Compliments and Alternatives to using Copal shutters

Copal-0 Compliment – Electronic Shutter:

Electronic Shutter (ES) is available on Phase One IQ3-100, IQ3-100 Trichromatic, IQ3-100 Achromatic digital backs, allowing users to shoot purely electronically with limited need for interaction with the Copal-0 unit. Aperture and use of the Diaphragm Lever are the only needed engagements with the mechanical system.  (Alternative to using the diaphragm lever is to use a lens cap.)

I actually love the ES workflow and prefer it in my shooting to using the Copal shutter at all. While there are some caveats for use, I use ES everywhere I can, both for the ease of workflow but also in the knowingness that I’m extending the life of the Copal shutter by appropriately using ES.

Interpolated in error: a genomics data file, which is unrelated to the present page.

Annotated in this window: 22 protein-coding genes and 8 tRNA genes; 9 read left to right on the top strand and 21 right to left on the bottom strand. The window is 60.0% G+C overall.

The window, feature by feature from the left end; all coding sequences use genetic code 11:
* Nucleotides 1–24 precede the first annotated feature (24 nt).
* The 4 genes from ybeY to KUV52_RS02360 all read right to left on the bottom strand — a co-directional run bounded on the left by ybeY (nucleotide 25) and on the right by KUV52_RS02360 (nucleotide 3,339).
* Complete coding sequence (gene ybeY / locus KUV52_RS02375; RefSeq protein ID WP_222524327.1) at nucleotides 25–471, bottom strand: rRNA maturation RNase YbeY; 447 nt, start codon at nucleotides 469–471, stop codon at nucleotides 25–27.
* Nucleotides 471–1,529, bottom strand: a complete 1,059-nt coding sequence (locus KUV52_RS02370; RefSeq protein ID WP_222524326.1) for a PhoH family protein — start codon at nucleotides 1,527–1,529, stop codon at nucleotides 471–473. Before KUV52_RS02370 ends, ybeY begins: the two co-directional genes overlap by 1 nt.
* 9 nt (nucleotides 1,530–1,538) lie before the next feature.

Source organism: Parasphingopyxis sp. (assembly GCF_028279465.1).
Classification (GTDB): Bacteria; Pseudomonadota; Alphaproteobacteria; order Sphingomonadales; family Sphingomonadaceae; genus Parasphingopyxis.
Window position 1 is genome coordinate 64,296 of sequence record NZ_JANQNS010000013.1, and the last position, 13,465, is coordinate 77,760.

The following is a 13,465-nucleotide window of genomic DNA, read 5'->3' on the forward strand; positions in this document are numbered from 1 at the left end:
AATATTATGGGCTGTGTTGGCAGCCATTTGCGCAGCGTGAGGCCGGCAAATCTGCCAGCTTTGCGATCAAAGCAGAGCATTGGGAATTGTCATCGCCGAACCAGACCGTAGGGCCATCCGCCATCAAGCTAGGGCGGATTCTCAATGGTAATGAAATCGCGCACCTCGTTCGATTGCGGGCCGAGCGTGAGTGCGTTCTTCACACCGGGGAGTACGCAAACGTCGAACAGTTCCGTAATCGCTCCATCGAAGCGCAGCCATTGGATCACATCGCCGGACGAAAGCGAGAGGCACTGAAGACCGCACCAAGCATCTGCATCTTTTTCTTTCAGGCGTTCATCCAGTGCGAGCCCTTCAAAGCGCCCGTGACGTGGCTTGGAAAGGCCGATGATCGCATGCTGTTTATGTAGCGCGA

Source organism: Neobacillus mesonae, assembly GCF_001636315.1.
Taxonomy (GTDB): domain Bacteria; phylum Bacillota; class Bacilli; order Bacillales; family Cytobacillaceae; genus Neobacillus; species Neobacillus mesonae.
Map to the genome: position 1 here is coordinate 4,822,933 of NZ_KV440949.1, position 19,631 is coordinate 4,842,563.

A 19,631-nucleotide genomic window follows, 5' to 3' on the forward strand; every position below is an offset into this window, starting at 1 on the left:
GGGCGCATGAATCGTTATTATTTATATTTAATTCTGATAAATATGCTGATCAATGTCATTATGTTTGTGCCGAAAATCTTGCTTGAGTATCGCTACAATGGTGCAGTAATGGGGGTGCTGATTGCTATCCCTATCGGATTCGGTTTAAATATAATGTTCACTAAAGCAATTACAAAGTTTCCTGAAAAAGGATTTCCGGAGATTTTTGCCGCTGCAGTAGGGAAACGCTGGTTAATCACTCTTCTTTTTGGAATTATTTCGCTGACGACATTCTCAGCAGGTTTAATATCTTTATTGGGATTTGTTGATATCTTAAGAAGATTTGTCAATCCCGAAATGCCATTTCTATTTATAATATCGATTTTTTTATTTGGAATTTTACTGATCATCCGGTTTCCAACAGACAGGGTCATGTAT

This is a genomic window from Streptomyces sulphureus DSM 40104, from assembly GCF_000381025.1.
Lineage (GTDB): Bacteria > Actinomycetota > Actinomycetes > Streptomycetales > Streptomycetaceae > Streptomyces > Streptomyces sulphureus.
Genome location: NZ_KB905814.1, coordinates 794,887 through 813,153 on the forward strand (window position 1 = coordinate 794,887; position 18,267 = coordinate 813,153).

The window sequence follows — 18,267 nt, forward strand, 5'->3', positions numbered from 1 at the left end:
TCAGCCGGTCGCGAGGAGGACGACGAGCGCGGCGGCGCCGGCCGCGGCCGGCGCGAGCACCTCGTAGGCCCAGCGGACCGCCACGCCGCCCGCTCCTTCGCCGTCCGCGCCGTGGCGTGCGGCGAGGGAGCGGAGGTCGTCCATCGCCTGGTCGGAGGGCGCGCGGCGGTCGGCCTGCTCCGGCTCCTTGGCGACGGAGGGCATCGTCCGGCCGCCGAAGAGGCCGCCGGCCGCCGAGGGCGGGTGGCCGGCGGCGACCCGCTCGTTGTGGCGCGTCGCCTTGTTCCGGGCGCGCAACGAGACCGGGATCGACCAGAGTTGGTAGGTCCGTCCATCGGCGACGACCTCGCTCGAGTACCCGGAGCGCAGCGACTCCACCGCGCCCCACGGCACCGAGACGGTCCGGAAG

Pros:
•Noise and Vibration Free, work 90% from in back of the camera.
•1/3rd stop control from 1 hour to 1/4000th of a second (no dreaded 2 second exposure)
•Remote, wireless activation while using Capture Pilot
•Remote, wired activation with BOB or Hahnel XF remotes or with wakeup cable
•Aperture Metadata available as manual entry on digital back.
•Effortless, quick multiple frames.

Cons:
• Rolling Shutter artifacts with moving subjects:


Think of a rolling shutter like a flatbed scanner, and 100% of your image isn’t being captured at exactly the same time. The pace of the rolling shutter is a little longer than one full second. Any objects of any size or speed moving through the frame will have a lean to them, as the top of the frame is being scanned before the bottom of the frame.

• Added step of capturing a dark frame reference: